Aquatic Ecology

, Volume 39, Issue 2, pp 189–200 | Cite as

Stable isotope analysis of aquatic invertebrate communities in irrigated rice fields cultivated under different management regimes

  • A. L. WilsonEmail author
  • D.S. Ryder
  • R.J. Watts
  • M.M. Stevens


In this study we have used stable isotope analysis to identify major food resources driving food webs in commercial rice agroecosystems and to examine the effects of agricultural management practices on the trophic structure of these food webs. Potential carbon sources and aquatic macroinvertebrate consumers were collected from large-scale rice farms in south-eastern Australia cultivated under three different crop management regimes conventional-aerial (agrochemicals applied, aerially sown), conventional-sod (agrochemicals applied, directly sown) and organic-sod (agrochemical-free, directly sown). Evidence from stable isotope analysis demonstrated the importance of food sources, such as biofilm and detritus, as the principal energy sources driving aquatic food webs in rice agroecosystems. Despite the greater diversity of potential food sources collected from the organic-sod regime across all sampling occasions, the range of food resources directly assimilated by macroinvertebrate consumers did not differ substantially across management regimes. Trophic complexity of aquatic food webs, as evidenced by the number of trophic levels identified using δ15N data, differed across management regimes at the early season sampling. Sites with low or no agrochemical applications contained more than two trophic levels, but at the site with the highest pesticide application no primary or secondary consumers were found. Our data demonstrates that the choice of agricultural management regime has a season-long influence on aquatic food webs in rice crops, and highlights the importance of conserving non-rice food resources that drive these trophic networks.


Agroecosystem Food web Organic agriculture Trophic structure 


Unable to display preview. Download preview PDF.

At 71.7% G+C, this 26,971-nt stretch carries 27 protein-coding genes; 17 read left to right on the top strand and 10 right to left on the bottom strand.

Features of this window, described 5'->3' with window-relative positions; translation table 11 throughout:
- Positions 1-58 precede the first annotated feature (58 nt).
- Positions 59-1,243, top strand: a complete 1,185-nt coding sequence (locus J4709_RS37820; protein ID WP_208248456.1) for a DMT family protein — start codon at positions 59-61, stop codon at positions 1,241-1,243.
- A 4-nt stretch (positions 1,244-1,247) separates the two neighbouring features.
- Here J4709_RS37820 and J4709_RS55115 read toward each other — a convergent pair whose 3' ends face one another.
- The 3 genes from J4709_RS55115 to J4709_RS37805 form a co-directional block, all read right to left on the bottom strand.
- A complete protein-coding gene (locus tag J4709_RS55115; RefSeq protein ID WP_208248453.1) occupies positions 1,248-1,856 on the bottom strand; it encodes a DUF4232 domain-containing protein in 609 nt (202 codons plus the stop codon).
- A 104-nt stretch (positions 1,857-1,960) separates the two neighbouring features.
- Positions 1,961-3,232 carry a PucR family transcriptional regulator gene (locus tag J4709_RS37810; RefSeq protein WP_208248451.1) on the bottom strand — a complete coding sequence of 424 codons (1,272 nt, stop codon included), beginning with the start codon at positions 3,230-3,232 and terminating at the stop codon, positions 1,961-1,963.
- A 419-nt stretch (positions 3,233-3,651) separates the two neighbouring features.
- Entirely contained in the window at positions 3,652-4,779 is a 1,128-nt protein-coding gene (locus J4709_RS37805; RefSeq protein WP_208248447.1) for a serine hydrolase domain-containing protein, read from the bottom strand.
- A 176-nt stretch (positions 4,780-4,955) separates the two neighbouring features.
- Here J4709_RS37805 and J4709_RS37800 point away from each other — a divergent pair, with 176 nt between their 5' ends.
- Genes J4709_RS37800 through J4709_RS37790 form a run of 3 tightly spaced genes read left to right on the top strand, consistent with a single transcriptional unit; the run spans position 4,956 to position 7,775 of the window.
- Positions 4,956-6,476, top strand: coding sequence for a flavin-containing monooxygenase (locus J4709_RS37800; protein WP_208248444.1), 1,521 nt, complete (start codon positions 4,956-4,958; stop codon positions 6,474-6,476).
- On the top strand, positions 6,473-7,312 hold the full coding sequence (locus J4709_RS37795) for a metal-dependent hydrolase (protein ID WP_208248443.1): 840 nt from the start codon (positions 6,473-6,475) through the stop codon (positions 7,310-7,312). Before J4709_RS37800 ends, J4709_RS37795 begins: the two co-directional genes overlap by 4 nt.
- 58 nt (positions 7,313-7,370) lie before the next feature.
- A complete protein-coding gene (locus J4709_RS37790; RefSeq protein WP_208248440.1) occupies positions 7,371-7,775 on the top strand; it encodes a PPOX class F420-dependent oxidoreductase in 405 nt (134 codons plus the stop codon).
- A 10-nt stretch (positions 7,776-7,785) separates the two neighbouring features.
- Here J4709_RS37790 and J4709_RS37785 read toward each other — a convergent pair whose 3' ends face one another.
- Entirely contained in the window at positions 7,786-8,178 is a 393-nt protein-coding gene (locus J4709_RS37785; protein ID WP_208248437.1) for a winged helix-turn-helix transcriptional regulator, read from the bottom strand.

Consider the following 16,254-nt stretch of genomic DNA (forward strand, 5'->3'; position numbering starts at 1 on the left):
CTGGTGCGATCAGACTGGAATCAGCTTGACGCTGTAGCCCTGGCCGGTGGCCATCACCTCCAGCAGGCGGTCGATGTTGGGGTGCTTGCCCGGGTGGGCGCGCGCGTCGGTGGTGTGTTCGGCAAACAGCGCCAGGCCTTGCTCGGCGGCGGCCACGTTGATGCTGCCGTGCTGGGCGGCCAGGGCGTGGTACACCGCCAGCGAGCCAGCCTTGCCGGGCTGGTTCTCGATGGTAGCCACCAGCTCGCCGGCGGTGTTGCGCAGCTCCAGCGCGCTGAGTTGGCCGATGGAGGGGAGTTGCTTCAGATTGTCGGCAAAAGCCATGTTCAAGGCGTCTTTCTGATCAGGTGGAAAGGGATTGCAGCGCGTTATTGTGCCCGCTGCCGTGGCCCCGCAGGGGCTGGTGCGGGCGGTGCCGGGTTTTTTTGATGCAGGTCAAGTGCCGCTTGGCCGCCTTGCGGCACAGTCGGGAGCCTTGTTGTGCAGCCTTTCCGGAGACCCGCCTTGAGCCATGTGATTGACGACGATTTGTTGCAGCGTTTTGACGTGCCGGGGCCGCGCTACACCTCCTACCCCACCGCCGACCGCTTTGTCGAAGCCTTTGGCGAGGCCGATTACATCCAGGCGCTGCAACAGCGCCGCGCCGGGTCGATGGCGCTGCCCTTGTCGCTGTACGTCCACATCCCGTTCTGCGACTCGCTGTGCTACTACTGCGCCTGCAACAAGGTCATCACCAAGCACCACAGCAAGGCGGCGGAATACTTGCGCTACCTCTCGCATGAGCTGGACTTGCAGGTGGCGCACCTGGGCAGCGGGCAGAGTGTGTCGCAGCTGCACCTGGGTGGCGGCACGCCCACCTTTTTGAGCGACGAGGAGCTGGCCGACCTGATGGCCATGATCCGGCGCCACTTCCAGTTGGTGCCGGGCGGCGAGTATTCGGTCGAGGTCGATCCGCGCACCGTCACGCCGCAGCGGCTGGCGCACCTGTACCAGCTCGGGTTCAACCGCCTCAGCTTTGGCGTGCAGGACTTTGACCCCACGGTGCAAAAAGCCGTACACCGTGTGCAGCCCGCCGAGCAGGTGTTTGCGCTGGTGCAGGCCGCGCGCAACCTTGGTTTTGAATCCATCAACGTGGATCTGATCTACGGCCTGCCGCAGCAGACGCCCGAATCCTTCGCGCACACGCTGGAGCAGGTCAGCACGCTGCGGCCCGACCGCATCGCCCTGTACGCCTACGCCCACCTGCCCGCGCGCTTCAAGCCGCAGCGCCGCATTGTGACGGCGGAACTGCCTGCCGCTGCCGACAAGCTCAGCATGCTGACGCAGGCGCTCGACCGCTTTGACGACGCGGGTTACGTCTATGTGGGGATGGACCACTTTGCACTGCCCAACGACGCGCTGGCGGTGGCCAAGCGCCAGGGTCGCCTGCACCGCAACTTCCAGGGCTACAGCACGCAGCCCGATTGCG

Unable to display preview. Download preview PDF.


  1. Boon, P.I., Bunn, S.E. 1994Variations in the stable isotope composition of aquatic plants and their implications for food web analysisAquat. Bot4899108CrossRefGoogle Scholar
  2. Bunn, S.E., Boon, P.I. 1993What sources of organic carbon drive food webs in billabongs? A study based on stable isotope analysisOecologia968594CrossRefGoogle Scholar
  3. Bunn, S.E., Davies, P.M., Kellaway, D.M. 1997Contributions of sugar cane and invasive pasture grass to the aquatic food web of a tropical lowland streamMar. Freshw. Res48173179CrossRefGoogle Scholar
  4. Burns, A., Ryder, D.S. 2001Potential of biofilms as biological indicators in Australian riverine systemsEcol. Manage. Restor25363CrossRefGoogle Scholar
  5. Burns, A., Walker, K.F. 2000Biofilms as food for decapods (AtyidaePalaemonidae) in the River Murray, South AustraliaHydrobiologia4378390CrossRefGoogle Scholar
  6. Cohen, J.E., Schoenly, K., Heong, K.L., Justo, H., Arida, G., Barrion, A.T., Litsinger, J.A. 1994A food web approach to evaluating the effect of insecticide spraying on insect pest population dynamics in a Philippine irrigated rice ecosystemJ. Appl. Ecol31747763Google Scholar
  7. Elphick, C.S. 2000Functional equivalency between rice fields and seminatural wetland habitatsConserv. Biol14181191CrossRefGoogle Scholar
  8. France, R.L. 1995Stable isotopic survey of the role of macrophytes in the carbon flow of aquatic foodwebsVegetatio1246772CrossRefGoogle Scholar
  9. France, R.L. 1996Absence or masking of metabolic fractionations of 13C in a freshwater benthic food webFreshw. Biol3616CrossRefGoogle Scholar
  10. France, R.L., Peters, R.H. 1997Ecosystem differences in the trophic enrichment of δ13C in aquatic food websCan. J. Fish. Aquat. Sci5412551258CrossRefGoogle Scholar
  11. Fry, B., Sherr, E.B. 1989δ13C measurements as indicators of carbon flow in marine and freshwater ecosystemsRundel, P.W.Ehleringer, J.R.Nagy, K.A. eds. Stable Isotopes in Ecological ResearchSpringer-VerlagBerlinGoogle Scholar